NORFOLK, Va. - The CDC is accepting the recommendation of their advisory paneland is now recommending the Pfizer COVID-19 vaccine for people as young as 12.
In Norfolk, 12-year-old Sai Bhasin and 14-year-old Auro Bhasin were the first in line on Thursday morning to receive their shot.
Afterwards, Sai said, "We all wanted to get vaccinated. I was excited to get the process of being more immune to the virus."
Brother Auro agreed and added, "The flu shot probably hurt more than the COVID vaccine."
The siblings are the latest in their family to get vaccinated, following behind their parents and 16-year-old brother.
The vaccine previously had been approved for use in those 16 and older. Two other COVID-19 vaccines are available for people 18 and older.
Auro said his reason for wanting to get the shot is, "Mostly because it's the right thing to do, but also because I want to be able to hang out with my friends more and go on a trip soon."
After the Advisory Committee on Immunization Practices voted Wednesday afternoon to recommend the vaccine's use in 12- to-15-year-olds, the CDC agreed. Hours later, Virginia began administering the shots to kids like Amilyn and Carolyn Estes of Norfolk.
12-year-old Carolyn said, "I was kind of surprised that it went so fast and didn't hurt."
Sister, Amilya said, "We went and we just got it and it didn’t hurt - like, at all - which was kind of surprising, and then we just sat there for 15 minutes and did like croup arm exercises so that was about it."
Deputy Site Manager for Military Circle Mall's Community Vaccination Clinic Tim Smith said they're encouraged by the number of young people taking advantage already.
"[We've seen] a lot of eager parents and children come in and get vaccinated. They see that this is a path to helping the country recover to getting back to some of the more normal activities," Smith said.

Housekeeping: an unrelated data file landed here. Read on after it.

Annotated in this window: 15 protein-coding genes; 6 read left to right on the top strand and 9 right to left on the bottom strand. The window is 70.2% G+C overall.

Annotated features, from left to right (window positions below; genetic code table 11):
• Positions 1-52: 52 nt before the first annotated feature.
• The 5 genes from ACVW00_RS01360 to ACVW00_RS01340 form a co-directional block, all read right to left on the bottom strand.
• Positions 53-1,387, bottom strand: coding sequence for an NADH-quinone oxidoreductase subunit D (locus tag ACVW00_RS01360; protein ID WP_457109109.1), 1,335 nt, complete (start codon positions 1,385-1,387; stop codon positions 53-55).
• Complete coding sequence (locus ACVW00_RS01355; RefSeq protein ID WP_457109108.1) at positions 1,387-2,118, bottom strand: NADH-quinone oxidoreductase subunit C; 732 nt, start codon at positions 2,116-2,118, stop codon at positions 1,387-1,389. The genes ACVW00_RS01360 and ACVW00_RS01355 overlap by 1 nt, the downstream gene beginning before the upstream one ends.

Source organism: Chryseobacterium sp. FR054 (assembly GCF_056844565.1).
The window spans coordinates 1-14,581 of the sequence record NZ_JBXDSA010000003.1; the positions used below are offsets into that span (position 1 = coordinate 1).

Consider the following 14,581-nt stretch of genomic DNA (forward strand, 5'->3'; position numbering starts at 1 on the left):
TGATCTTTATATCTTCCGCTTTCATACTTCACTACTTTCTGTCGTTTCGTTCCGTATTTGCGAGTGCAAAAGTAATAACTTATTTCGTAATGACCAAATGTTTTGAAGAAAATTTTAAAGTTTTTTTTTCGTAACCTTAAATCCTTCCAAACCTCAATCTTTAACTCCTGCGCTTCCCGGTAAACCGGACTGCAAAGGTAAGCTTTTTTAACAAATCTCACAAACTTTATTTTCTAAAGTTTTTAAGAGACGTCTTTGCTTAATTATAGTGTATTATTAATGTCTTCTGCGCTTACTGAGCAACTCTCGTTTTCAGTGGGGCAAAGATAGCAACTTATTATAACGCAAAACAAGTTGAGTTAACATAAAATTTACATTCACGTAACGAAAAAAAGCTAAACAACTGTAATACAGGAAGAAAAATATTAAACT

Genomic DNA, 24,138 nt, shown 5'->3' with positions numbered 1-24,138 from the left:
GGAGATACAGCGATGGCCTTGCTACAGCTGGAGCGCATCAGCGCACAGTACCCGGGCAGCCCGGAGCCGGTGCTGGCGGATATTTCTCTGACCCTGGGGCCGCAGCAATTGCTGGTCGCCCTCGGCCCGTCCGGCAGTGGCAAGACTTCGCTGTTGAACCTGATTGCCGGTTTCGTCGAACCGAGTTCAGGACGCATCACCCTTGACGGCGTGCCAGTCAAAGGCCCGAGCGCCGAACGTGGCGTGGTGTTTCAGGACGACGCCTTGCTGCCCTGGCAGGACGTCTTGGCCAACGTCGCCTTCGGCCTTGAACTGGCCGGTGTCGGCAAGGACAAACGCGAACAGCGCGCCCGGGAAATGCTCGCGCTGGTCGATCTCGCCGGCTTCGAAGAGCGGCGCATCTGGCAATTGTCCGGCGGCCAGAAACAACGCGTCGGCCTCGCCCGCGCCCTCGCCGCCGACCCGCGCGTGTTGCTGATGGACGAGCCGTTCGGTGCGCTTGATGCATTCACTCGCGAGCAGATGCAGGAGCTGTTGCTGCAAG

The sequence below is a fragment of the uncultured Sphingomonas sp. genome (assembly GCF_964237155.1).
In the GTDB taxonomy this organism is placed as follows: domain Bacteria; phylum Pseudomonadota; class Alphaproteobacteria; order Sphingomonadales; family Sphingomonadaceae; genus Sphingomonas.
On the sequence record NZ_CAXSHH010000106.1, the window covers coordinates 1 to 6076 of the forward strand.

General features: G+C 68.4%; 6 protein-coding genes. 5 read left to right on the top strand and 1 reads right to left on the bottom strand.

According to the Virginia Department of Health, in the Pfizer-BioNTech clinical trial with about 2,000 participants aged 12–15, the vaccine was found to be 100% effective in preventing COVID-19 occurring at least seven days after the second dose.
"I'm excited for the ability to travel again. That's going to be really fun - something I missed - and going back to school, hopefully without masks sometime soon," said Amilyn Estes.
Anyone between the ages of 12 and 17 that want to get a vaccine will need to have a parent or guardian with them, and that parent or guardian will need to have a valid form of ID.
"It is a medical procedure, so any minor getting a medical procedure has to have permission from your parents. So parents, you need to be here with your 17 and below children," Smith said.
The FEMA-run vaccination clinic at Military Circle Mall will be closing on May 22, but people who received their first shot will still be able to get their second dose at another location.
Smith said, "We will register anyone that gets their first shot here so they will have a guaranteed appointment to get their second shot."
Halfway to the finish line, Estes wants other kids to know that, "If it's open for us, we might as well [get it done] because everyone's talking about, like, herd immunity, so we might as well play a part in it."
Administration of the vaccine in adolescents will be the same as in adults: given in two doses, separated by 21 days. Adolescents are considered fully vaccinated 14 days after receiving the second dose. Side effects in this age group included pain or redness in the arm where the vaccine is given, fatigue, fever and muscle aches.
On Thursday morning, State Vaccine Coordinator Dr. Danny Avula said COVID-19 vaccines can be co-administered with other vaccines. However, private providers should consider the other vaccines a child may be scheduled to take.
The Virginia Department of Health has also spent the week meeting with superintendents across the state in order to establish plans to open school-based vaccination clinics.